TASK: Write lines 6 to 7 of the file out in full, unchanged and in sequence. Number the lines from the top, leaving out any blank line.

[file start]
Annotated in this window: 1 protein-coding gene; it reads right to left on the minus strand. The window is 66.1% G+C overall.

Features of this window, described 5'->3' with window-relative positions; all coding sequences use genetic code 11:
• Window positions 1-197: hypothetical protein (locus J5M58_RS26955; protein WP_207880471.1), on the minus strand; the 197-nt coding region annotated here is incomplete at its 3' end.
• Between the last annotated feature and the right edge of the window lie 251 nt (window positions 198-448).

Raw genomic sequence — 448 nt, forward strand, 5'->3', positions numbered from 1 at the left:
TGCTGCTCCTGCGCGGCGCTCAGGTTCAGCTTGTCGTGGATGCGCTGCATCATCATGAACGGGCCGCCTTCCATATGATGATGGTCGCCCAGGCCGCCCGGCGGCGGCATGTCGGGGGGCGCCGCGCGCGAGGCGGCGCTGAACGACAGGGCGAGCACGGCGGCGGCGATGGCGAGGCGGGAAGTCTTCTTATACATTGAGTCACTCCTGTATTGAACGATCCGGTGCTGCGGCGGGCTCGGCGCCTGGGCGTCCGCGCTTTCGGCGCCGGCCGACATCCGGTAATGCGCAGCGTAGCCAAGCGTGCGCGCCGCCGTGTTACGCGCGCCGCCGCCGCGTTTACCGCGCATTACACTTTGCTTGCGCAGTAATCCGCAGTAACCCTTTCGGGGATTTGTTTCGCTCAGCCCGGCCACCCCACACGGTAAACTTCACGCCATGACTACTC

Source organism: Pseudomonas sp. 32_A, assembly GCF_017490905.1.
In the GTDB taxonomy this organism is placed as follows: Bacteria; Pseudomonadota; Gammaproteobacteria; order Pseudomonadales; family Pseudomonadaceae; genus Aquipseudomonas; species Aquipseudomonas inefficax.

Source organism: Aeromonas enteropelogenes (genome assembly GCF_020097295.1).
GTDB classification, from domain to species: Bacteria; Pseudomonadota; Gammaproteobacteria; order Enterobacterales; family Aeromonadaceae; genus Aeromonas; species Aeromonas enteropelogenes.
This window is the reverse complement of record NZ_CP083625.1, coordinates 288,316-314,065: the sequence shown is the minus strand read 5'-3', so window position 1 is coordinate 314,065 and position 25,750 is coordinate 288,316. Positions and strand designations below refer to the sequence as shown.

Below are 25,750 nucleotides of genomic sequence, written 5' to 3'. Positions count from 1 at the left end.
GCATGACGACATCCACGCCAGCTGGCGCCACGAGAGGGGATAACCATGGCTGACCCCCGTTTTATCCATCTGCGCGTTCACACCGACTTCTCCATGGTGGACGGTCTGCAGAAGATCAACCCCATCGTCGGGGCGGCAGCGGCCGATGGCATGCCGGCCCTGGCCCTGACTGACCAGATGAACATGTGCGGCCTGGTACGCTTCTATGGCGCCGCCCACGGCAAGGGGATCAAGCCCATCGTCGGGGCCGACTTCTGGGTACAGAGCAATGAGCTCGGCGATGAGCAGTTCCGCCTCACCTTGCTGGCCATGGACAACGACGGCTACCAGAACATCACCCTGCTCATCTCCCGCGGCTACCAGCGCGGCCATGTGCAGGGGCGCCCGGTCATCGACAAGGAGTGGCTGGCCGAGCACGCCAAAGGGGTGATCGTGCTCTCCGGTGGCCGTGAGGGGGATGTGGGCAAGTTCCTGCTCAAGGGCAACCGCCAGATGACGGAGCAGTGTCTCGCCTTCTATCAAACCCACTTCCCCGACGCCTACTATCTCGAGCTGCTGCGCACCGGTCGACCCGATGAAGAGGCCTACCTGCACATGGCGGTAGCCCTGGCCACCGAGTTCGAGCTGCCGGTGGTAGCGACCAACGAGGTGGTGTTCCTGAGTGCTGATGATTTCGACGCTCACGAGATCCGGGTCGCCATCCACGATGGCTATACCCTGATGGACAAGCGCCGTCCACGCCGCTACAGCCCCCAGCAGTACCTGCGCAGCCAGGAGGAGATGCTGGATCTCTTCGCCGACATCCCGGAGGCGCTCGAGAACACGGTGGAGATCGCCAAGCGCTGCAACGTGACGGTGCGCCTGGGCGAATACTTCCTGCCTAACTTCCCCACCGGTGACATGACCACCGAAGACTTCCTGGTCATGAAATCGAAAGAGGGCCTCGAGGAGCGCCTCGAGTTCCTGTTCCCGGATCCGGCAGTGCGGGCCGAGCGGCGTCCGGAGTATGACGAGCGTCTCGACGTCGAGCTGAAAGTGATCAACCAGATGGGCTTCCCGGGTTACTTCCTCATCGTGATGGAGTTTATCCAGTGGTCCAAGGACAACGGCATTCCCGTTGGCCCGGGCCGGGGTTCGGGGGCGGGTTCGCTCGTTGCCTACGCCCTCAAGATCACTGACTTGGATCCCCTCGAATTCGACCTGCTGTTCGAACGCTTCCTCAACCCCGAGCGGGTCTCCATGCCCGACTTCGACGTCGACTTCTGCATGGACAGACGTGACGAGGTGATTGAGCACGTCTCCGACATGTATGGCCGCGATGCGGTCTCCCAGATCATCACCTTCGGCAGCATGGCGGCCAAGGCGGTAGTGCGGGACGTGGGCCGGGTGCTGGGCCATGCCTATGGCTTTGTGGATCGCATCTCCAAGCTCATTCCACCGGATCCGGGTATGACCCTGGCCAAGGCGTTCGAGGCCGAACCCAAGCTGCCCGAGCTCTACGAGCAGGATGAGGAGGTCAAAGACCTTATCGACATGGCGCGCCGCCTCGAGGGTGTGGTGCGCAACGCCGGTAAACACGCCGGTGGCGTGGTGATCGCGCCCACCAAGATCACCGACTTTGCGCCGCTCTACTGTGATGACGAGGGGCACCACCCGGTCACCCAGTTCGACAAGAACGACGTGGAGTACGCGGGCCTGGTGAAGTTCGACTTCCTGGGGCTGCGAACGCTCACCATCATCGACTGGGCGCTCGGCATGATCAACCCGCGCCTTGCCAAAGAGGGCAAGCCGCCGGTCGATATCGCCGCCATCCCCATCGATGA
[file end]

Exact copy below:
TGCTGCTCCTGCGCGGCGCTCAGGTTCAGCTTGTCGTGGATGCGCTGCATCATCATGAACGGGCCGCCTTCCATATGATGATGGTCGCCCAGGCCGCCCGGCGGCGGCATGTCGGGGGGCGCCGCGCGCGAGGCGGCGCTGAACGACAGGGCGAGCACGGCGGCGGCGATGGCGAGGCGGGAAGTCTTCTTATACATTGAGTCACTCCTGTATTGAACGATCCGGTGCTGCGGCGGGCTCGGCGCCTGGGCGTCCGCGCTTTCGGCGCCGGCCGACATCCGGTAATGCGCAGCGTAGCCAAGCGTGCGCGCCGCCGTGTTACGCGCGCCGCCGCCGCGTTTACCGCGCATTACACTTTGCTTGCGCAGTAATCCGCAGTAACCCTTTCGGGGATTTGTTTCGCTCAGCCCGGCCACCCCACACGGTAAACTTCACGCCATGACTACTC

Source organism: Pseudomonas sp. 32_A, assembly GCF_017490905.1.